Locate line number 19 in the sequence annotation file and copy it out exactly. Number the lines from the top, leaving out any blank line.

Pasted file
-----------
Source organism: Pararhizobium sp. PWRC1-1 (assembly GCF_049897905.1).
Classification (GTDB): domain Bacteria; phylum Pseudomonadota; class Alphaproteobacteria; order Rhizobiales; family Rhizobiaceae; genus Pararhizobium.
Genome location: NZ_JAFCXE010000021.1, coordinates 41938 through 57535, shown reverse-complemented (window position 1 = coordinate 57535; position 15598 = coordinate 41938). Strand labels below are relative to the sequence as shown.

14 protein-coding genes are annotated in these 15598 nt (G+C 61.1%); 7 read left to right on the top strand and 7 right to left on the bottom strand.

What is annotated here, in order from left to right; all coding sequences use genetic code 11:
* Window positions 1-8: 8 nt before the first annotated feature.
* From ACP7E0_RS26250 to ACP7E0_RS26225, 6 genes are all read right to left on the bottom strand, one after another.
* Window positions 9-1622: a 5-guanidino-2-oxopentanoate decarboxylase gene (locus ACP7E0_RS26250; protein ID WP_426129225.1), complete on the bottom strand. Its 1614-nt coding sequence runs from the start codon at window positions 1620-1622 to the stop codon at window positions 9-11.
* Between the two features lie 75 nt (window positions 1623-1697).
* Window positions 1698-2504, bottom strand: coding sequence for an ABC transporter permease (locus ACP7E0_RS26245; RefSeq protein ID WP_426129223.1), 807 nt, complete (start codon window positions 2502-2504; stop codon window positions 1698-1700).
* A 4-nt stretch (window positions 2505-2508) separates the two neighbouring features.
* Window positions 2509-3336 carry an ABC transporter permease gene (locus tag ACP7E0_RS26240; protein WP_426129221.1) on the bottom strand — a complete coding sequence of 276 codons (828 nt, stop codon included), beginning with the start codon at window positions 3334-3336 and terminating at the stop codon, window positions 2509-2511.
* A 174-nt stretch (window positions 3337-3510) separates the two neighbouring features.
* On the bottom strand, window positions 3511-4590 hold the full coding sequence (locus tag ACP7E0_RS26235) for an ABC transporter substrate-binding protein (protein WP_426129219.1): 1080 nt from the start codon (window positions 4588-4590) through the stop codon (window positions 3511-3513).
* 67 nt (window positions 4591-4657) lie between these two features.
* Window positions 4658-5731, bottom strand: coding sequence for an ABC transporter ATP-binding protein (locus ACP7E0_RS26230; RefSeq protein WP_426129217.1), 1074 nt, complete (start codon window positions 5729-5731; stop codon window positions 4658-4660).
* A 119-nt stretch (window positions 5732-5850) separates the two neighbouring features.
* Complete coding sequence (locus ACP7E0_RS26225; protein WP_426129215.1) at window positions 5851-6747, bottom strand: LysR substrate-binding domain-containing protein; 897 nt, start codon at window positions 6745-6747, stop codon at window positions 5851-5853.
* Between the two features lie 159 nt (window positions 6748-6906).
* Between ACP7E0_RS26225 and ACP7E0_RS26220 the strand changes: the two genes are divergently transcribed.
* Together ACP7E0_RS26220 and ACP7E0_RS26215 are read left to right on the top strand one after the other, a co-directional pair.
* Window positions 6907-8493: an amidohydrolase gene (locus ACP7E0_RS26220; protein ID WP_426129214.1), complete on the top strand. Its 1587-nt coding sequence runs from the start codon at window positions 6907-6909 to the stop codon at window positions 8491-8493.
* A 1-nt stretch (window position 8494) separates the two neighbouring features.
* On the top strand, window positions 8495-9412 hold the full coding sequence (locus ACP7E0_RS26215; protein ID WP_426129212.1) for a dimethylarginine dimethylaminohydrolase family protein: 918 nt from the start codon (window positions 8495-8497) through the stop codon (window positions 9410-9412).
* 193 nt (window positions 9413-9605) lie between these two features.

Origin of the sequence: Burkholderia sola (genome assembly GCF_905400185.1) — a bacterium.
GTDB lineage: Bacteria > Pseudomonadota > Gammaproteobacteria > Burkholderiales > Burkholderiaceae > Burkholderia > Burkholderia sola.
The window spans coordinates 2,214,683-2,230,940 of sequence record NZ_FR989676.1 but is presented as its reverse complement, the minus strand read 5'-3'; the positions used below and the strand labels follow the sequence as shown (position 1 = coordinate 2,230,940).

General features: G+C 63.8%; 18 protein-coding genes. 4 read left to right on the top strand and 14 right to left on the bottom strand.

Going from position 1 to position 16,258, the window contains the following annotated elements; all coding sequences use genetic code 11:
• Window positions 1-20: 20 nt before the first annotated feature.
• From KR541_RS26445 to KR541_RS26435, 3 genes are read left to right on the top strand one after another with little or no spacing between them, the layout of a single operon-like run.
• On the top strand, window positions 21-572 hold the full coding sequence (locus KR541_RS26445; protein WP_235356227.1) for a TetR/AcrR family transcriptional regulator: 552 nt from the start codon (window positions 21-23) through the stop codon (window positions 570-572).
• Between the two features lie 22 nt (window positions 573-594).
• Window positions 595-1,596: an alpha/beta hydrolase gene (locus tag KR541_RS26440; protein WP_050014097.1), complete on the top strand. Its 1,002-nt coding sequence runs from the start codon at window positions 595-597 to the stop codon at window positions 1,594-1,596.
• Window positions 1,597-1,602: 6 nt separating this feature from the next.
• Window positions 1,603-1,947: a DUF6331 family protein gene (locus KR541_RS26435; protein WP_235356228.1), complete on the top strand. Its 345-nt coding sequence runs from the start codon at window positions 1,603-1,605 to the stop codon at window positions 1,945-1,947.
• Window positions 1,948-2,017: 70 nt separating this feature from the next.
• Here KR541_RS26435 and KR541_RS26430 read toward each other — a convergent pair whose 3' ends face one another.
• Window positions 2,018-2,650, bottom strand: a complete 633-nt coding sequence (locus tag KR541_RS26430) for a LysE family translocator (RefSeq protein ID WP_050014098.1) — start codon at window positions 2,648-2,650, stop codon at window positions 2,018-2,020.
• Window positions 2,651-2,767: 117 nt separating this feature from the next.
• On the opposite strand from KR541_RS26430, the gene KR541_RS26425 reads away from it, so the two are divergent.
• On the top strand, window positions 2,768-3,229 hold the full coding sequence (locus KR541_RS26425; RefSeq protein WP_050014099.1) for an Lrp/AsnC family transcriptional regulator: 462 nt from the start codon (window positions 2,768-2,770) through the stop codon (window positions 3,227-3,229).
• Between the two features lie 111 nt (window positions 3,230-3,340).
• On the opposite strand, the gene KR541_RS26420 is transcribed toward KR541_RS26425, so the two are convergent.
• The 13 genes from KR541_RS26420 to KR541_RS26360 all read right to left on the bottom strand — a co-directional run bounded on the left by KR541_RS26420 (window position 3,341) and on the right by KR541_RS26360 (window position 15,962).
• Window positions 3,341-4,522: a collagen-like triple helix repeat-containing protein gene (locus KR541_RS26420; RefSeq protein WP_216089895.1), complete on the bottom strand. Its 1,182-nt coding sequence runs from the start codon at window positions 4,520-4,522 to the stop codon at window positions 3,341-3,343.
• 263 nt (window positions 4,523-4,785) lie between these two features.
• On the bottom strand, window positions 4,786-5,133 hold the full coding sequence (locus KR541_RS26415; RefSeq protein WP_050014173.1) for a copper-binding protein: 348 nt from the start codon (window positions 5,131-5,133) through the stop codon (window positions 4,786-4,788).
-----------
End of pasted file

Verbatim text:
* Between the two features lie 159 nt (window positions 6748-6906).